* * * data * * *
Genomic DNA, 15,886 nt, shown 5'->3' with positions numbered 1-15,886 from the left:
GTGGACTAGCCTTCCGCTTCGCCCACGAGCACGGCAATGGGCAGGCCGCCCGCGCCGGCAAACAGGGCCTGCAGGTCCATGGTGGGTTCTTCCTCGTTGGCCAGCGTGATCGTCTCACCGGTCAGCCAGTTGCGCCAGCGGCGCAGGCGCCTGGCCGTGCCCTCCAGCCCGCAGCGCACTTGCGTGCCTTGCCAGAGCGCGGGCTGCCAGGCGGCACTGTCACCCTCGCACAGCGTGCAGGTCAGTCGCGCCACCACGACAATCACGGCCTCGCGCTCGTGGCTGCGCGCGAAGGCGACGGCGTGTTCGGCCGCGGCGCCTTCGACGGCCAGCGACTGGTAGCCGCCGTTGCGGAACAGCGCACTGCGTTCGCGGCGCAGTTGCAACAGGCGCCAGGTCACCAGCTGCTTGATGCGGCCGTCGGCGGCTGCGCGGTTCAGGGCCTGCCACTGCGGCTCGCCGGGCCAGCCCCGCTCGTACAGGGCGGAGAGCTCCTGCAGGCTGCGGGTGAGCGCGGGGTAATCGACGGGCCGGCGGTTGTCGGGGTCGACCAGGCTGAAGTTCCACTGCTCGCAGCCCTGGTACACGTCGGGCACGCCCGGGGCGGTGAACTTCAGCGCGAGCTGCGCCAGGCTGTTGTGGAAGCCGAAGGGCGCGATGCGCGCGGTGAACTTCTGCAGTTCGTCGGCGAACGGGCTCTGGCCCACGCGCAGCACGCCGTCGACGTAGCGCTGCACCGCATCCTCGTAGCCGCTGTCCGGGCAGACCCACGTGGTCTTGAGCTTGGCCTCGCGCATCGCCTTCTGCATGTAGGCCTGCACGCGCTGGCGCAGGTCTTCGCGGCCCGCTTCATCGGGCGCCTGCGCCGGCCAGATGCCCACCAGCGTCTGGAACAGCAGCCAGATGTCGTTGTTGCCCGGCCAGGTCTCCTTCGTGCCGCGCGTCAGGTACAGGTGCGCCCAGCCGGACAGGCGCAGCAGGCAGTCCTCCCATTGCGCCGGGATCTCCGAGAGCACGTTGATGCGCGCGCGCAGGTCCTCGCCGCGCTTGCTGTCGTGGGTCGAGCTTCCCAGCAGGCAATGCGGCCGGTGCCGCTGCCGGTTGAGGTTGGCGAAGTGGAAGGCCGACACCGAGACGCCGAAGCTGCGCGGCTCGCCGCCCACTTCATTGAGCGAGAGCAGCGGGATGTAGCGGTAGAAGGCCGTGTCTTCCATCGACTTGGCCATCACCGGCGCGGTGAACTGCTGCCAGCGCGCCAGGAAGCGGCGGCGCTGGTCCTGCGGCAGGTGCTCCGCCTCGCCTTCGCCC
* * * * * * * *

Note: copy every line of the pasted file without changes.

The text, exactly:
Genomic DNA, 15,886 nt, shown 5'->3' with positions numbered 1-15,886 from the left:
GTGGACTAGCCTTCCGCTTCGCCCACGAGCACGGCAATGGGCAGGCCGCCCGCGCCGGCAAACAGGGCCTGCAGGTCCATGGTGGGTTCTTCCTCGTTGGCCAGCGTGATCGTCTCACCGGTCAGCCAGTTGCGCCAGCGGCGCAGGCGCCTGGCCGTGCCCTCCAGCCCGCAGCGCACTTGCGTGCCTTGCCAGAGCGCGGGCTGCCAGGCGGCACTGTCACCCTCGCACAGCGTGCAGGTCAGTCGCGCCACCACGACAATCACGGCCTCGCGCTCGTGGCTGCGCGCGAAGGCGACGGCGTGTTCGGCCGCGGCGCCTTCGACGGCCAGCGACTGGTAGCCGCCGTTGCGGAACAGCGCACTGCGTTCGCGGCGCAGTTGCAACAGGCGCCAGGTCACCAGCTGCTTGATGCGGCCGTCGGCGGCTGCGCGGTTCAGGGCCTGCCACTGCGGCTCGCCGGGCCAGCCCCGCTCGTACAGGGCGGAGAGCTCCTGCAGGCTGCGGGTGAGCGCGGGGTAATCGACGGGCCGGCGGTTGTCGGGGTCGACCAGGCTGAAGTTCCACTGCTCGCAGCCCTGGTACACGTCGGGCACGCCCGGGGCGGTGAACTTCAGCGCGAGCTGCGCCAGGCTGTTGTGGAAGCCGAAGGGCGCGATGCGCGCGGTGAACTTCTGCAGTTCGTCGGCGAACGGGCTCTGGCCCACGCGCAGCACGCCGTCGACGTAGCGCTGCACCGCATCCTCGTAGCCGCTGTCCGGGCAGACCCACGTGGTCTTGAGCTTGGCCTCGCGCATCGCCTTCTGCATGTAGGCCTGCACGCGCTGGCGCAGGTCTTCGCGGCCCGCTTCATCGGGCGCCTGCGCCGGCCAGATGCCCACCAGCGTCTGGAACAGCAGCCAGATGTCGTTGTTGCCCGGCCAGGTCTCCTTCGTGCCGCGCGTCAGGTACAGGTGCGCCCAGCCGGACAGGCGCAGCAGGCAGTCCTCCCATTGCGCCGGGATCTCCGAGAGCACGTTGATGCGCGCGCGCAGGTCCTCGCCGCGCTTGCTGTCGTGGGTCGAGCTTCCCAGCAGGCAATGCGGCCGGTGCCGCTGCCGGTTGAGGTTGGCGAAGTGGAAGGCCGACACCGAGACGCCGAAGCTGCGCGGCTCGCCGCCCACTTCATTGAGCGAGAGCAGCGGGATGTAGCGGTAGAAGGCCGTGTCTTCCATCGACTTGGCCATCACCGGCGCGGTGAACTGCTGCCAGCGCGCCAGGAAGCGGCGGCGCTGGTCCTGCGGCAGGTGCTCCGCCTCGCCTTCGCCC